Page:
Ha, ha, ha. No...that was somebody else! Anyway, it was what it was.

You’re the first to admit that Market, the last restaurant you worked at in Calgary, definitely had a too-many-chefs-in-the-kitchen sort of situation which resulted in you leaving. What did you learn from that and how would you navigate that type of problem in the future?

This type of thing comes down to maturity. Having been in a situation like that and even recently in Vancouver, when I worked with Trevor bird in Vancouver, [I realize] it comes with maturity and actually understanding and respecting other people's opinions and using it in a way that benefits the whole. In a case like the last restaurant I worked at in Calgary, certain things that I felt, I'm sure the other chef felt too, while working with me on the flipside; but again, it's that maturity, where you can address a certain situation and figure out ways to communicate. It's incredibly difficult when you have two really capable chefs working alongside each other in the same kitchen. You have to figure it out. When I moved to Vancouver, you learn a lot of about yourself and how you communicate with others.

Chefs are all very opinionated; no surprise, ha ha. And they've got to a certain level doing things a certain way, so it can be hard to move around within those parameters.

Biggest pet peeves with diners?

The biggest thing that I've found out in Vancouver is that the food "allergies" come up a lot. I totally understand when someone is celiac or has another restriction and is willing to dine with us; that's cool and we still can cook something for you. But, I don't think people quite realize that when they say, "I have a severe allergy to this," we need to stop the line, check for cross-contamination and all of that. Especially on a busy night, it becomes incredibly difficult. I will plate that food all on its own, because I don't want to make anyone sick, but then nine times out of 10, you find out it's either a dislike or something someone just doesn't want to eat.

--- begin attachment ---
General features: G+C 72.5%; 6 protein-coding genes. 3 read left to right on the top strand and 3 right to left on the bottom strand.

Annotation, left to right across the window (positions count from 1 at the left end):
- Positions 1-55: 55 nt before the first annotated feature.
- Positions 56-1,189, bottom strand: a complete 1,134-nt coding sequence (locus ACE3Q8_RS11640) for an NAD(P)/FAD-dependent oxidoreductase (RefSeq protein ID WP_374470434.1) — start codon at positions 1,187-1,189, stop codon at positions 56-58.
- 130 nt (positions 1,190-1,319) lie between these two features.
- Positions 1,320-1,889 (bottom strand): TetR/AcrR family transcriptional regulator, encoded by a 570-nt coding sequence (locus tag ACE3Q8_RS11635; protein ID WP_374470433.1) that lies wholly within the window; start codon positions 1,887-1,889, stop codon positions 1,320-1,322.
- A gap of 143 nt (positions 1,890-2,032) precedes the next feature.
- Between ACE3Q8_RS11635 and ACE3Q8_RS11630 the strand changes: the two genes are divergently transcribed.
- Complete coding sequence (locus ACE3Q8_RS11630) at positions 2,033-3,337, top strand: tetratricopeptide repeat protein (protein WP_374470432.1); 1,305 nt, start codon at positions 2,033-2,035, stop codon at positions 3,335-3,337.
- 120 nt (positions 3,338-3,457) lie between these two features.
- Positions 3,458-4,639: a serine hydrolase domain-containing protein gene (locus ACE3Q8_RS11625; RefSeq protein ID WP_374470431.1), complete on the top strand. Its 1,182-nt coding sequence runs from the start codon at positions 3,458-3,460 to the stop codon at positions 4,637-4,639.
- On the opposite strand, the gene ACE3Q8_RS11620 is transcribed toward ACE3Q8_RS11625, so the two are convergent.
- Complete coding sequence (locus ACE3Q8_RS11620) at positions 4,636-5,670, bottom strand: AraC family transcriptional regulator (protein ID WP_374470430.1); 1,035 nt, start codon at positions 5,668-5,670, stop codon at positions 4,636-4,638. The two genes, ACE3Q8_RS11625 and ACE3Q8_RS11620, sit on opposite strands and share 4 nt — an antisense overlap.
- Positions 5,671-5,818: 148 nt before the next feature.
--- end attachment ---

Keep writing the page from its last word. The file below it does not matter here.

I think a lot of young chefs equate television or media exposure to a successful career. Since you’ve experienced that firsthand, is that the case in your eyes?

It’s funny. Chris Consentino gave a talk recently about that kind of allure; chef 'stardom' and how it can ruin your career. He wasn't really thrilled on the experience because people start to expect different things from you and you're not able to do what you would normally want to do as a chef. Anyway, it's a really interesting speech that's worth taking a look at.

You’ll be heading home for Christmas next month, is there any food in Calgary that you miss?

It's not a specific type of food, per se, but it's the people. I miss the people. Some of the best Asian food is here in Vancouver. There's insane Spanish food at places like Espana; there's everything here, truly there is. But, I miss the people [in Calgary]. I know their back story, I know who they are and I know what they go through to make what they make. When I go home, I'll go see Roy Oh, Rogelio Herrera and Duncan Ly, and eat their food because I miss people like them.